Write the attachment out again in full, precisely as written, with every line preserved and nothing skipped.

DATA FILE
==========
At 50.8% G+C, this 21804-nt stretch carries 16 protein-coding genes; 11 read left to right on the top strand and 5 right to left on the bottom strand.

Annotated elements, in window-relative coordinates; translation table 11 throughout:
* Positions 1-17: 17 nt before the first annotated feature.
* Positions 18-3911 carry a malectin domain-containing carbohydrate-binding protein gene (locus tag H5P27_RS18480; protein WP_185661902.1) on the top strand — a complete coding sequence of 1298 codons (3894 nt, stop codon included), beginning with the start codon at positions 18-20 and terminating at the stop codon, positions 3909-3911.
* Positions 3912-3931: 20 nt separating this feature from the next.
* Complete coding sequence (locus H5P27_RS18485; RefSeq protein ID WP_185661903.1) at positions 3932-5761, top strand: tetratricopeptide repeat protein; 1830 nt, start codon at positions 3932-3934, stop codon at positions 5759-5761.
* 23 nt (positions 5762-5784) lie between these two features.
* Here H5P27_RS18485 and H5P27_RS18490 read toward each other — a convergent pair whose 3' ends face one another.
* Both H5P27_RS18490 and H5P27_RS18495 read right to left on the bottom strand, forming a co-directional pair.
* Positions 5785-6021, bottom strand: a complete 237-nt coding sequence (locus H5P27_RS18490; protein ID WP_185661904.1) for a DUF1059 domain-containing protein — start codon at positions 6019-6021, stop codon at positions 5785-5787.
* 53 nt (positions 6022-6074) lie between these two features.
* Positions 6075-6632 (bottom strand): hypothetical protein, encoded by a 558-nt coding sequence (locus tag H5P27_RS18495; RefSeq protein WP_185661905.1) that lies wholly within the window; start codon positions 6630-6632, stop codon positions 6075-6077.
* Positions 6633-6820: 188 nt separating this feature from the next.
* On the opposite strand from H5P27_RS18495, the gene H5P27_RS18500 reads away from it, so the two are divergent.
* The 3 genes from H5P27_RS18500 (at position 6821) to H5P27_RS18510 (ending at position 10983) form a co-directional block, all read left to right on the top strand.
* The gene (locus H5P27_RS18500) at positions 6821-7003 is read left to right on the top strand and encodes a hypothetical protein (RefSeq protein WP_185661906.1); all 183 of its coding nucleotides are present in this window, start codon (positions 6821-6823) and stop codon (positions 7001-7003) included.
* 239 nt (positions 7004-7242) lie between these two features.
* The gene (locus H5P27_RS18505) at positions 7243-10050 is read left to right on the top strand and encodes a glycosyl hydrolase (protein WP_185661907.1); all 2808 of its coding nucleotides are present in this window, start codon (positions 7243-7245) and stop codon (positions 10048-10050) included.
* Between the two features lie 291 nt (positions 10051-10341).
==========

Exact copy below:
At 50.8% G+C, this 21804-nt stretch carries 16 protein-coding genes; 11 read left to right on the top strand and 5 right to left on the bottom strand.

Annotated elements, in window-relative coordinates; translation table 11 throughout:
* Positions 1-17: 17 nt before the first annotated feature.
* Positions 18-3911 carry a malectin domain-containing carbohydrate-binding protein gene (locus tag H5P27_RS18480; protein WP_185661902.1) on the top strand — a complete coding sequence of 1298 codons (3894 nt, stop codon included), beginning with the start codon at positions 18-20 and terminating at the stop codon, positions 3909-3911.
* Positions 3912-3931: 20 nt separating this feature from the next.
* Complete coding sequence (locus H5P27_RS18485; RefSeq protein ID WP_185661903.1) at positions 3932-5761, top strand: tetratricopeptide repeat protein; 1830 nt, start codon at positions 3932-3934, stop codon at positions 5759-5761.
* 23 nt (positions 5762-5784) lie between these two features.
* Here H5P27_RS18485 and H5P27_RS18490 read toward each other — a convergent pair whose 3' ends face one another.
* Both H5P27_RS18490 and H5P27_RS18495 read right to left on the bottom strand, forming a co-directional pair.
* Positions 5785-6021, bottom strand: a complete 237-nt coding sequence (locus H5P27_RS18490; protein ID WP_185661904.1) for a DUF1059 domain-containing protein — start codon at positions 6019-6021, stop codon at positions 5785-5787.
* 53 nt (positions 6022-6074) lie between these two features.
* Positions 6075-6632 (bottom strand): hypothetical protein, encoded by a 558-nt coding sequence (locus tag H5P27_RS18495; RefSeq protein WP_185661905.1) that lies wholly within the window; start codon positions 6630-6632, stop codon positions 6075-6077.
* Positions 6633-6820: 188 nt separating this feature from the next.
* On the opposite strand from H5P27_RS18495, the gene H5P27_RS18500 reads away from it, so the two are divergent.
* The 3 genes from H5P27_RS18500 (at position 6821) to H5P27_RS18510 (ending at position 10983) form a co-directional block, all read left to right on the top strand.
* The gene (locus H5P27_RS18500) at positions 6821-7003 is read left to right on the top strand and encodes a hypothetical protein (RefSeq protein WP_185661906.1); all 183 of its coding nucleotides are present in this window, start codon (positions 6821-6823) and stop codon (positions 7001-7003) included.
* 239 nt (positions 7004-7242) lie between these two features.
* The gene (locus H5P27_RS18505) at positions 7243-10050 is read left to right on the top strand and encodes a glycosyl hydrolase (protein WP_185661907.1); all 2808 of its coding nucleotides are present in this window, start codon (positions 7243-7245) and stop codon (positions 10048-10050) included.
* Between the two features lie 291 nt (positions 10051-10341).